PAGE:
If you too have longed to experience (a very special) Valparaiso then you should know that a visit there is included on BKWine’s food and wine tour to Chile and Argentina this winter. Book now!
Italy, France and Spain, biggest suppliers of wine to Denmark
The wine preferences of the Danes are very different those of their neighbours the Swedes. It no doubt has to do with a different history and culture but is certainly also due to the fact that in Denmark there is no monopoly, but a free market, unlike in monopoly-controlled Sweden.
The monopoly in Sweden means that the Swedish wine selection is dominated by large-scale suppliers but in Denmark small independent producers have an easier time to sell. And these can be found mainly in the traditional wine-producing countries in Europe, topping the list in Denmark, unlike in Sweden. Vinavisen recently published figures from VSOD (Vin og Spiritus Organization in Denmark) which show Denmark’s biggest wine suppliers:
- Italy 19%
- France 16%
- Spain 14%
- Chile 12%
- South Africa 9%
- Australia 9%
- Germany 6%
- United States 5%
- Other 11%
Total imports reached 173 million litres in 2012, down 7% from the previous year, to a value of 3.4 billion Danish kroner (down 5%). The decline is believed to be due in large part to the increased taxes that have made Danes more and more cross the border to Germany where you can buy much cheaper.
France has dropped dramatically: down 40% since 2006, while South Africa has increased by 30% over the same period. Two-thirds of the wine is red. Thank you to Vinavisen for the interesting statistics.
When #winelover takes on a literal sense. Dating with Vinealove
Vinealove is the first online dating site that focuses on wine-lovers. Or so they say in their information. I wouldn’t know since I have very limited experience in that field. But I have no reason to doubt it. Why not try and find a friend (or a date) that share the same interest in wine? Sounds good. Vinealove also organises real life wine evenings in wine bars to help making the contact even easier. Vinealove was started earlier this year by Françoise Pauly in Languedoc.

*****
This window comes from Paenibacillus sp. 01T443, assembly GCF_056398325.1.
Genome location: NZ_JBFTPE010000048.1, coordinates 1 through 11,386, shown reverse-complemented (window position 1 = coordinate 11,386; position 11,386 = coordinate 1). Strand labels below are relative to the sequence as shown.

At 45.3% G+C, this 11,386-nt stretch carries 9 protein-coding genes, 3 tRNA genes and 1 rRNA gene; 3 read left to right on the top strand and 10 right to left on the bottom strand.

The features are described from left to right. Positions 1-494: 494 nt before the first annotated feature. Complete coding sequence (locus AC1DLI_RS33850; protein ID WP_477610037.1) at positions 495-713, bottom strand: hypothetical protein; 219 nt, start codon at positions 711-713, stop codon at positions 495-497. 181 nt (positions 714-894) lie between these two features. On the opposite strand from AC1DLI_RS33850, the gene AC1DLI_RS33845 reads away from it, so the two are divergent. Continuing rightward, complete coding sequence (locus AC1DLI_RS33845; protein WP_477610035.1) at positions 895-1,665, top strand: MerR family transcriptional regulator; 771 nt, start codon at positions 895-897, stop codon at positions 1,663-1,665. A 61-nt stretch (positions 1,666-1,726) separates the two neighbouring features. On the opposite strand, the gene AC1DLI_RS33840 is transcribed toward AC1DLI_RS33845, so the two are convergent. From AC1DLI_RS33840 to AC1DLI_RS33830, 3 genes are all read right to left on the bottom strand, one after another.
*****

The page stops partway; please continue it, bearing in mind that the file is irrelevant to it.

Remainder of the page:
The first activities have been launched in France (Bordeaux, Montpellier, Dijon…) but they have the intention to expand internationally. They are even offering a $50 wine voucher with NakedWines (obviously) for the first people to register in the US. Worth a try? If nothing else, at least it will give you an excuse to have another glass of wine. Read more on MidiLibre.com.
Sangiovese, not a happy grape?
Who would not be happy to be in Tuscany? Apparently not sangiovese, according to what Asa writes on the travel blog. Sangiovese, she says, is often described by female winemakers as “a stubborn old man” and by male winemakers as ” a hysterical woman”… (Remember that we are in Italy.) But handled correctly and with skills it gives amazing wines.
In the article she also talks about all the different guises that sangiovese can take in Tuscany, the kind plum, the little brown one, and the little dark one. And finally, she talks about the single most important thing of all to remember in order to fully enjoy the wines from Tuscany made from sangiovese. Read Åsa’s article on the travel blog: The red soul of Tuscan wines: Sangiovese.
Our picks from the range of the wine importer Handpicked Wines | BKWine’s selection
Handpicked Wines is one of the smaller niche importers. It primarily focuses on small producers with individual and characterful wines, according to what they say themselves. BKWine’s reporter Carl-Erik Kanne was at their showing of their range of wines. He has made his his selection of the best wines. There are several small and very interesting producers from Italy, Portugal, USA etc.
In Italy it starts in Veneto with some Soaves and Valpolicellas, plus some very good Piedmont wines. Tuscany Sicily and Campania (a new destination on BKWine’s wine tour program for 2014!) further south. A quick stop in Hungary before moving to Portugal where he found many excellent wines. And finally some New Wold finds from the USA and from New Zealand. Read the full article with all of Carl-Erik Kanne’s favourites on BKWine Magazine: Handpicked Wines showcasing wines from Italy, Portugal, USA etc.
Domaine de la Romanée-Conti Romanée-Saint-Vivant 2010 | Tomas’ Wine of the Month